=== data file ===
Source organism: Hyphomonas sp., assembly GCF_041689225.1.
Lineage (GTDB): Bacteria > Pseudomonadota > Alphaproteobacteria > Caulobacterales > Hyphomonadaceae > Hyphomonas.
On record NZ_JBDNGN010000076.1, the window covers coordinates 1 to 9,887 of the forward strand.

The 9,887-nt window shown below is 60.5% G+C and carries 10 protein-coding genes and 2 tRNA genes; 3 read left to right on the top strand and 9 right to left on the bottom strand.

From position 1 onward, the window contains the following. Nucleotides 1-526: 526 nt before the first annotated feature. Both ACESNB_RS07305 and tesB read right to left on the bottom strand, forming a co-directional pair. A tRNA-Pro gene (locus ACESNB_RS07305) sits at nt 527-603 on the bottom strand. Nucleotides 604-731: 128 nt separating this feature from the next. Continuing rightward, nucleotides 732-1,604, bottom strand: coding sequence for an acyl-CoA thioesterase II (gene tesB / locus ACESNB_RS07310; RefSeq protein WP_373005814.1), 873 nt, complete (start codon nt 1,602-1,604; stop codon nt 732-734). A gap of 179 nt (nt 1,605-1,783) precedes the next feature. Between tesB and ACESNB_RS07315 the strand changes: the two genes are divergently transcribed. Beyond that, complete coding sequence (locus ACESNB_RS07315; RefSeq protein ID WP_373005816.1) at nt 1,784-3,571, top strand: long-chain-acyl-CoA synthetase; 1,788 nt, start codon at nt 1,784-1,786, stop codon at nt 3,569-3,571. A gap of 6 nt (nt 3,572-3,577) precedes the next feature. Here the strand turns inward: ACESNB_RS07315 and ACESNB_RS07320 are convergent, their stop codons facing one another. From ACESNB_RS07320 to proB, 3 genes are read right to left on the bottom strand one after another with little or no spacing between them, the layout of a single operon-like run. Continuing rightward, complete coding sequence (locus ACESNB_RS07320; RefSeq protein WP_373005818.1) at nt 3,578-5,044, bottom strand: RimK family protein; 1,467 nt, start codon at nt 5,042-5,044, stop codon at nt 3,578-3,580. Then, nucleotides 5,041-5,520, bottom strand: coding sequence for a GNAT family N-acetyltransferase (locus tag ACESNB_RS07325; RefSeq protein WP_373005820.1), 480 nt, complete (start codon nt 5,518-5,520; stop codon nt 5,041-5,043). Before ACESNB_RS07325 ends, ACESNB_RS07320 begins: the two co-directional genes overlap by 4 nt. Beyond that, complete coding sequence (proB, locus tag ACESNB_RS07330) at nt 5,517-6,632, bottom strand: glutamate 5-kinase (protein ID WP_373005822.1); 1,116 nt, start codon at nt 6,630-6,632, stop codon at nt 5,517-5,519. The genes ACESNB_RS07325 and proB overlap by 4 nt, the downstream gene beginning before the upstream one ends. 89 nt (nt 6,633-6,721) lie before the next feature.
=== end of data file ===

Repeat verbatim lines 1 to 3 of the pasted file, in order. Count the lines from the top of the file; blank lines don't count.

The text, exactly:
Source organism: Hyphomonas sp., assembly GCF_041689225.1.
Lineage (GTDB): Bacteria > Pseudomonadota > Alphaproteobacteria > Caulobacterales > Hyphomonadaceae > Hyphomonas.
On record NZ_JBDNGN010000076.1, the window covers coordinates 1 to 9,887 of the forward strand.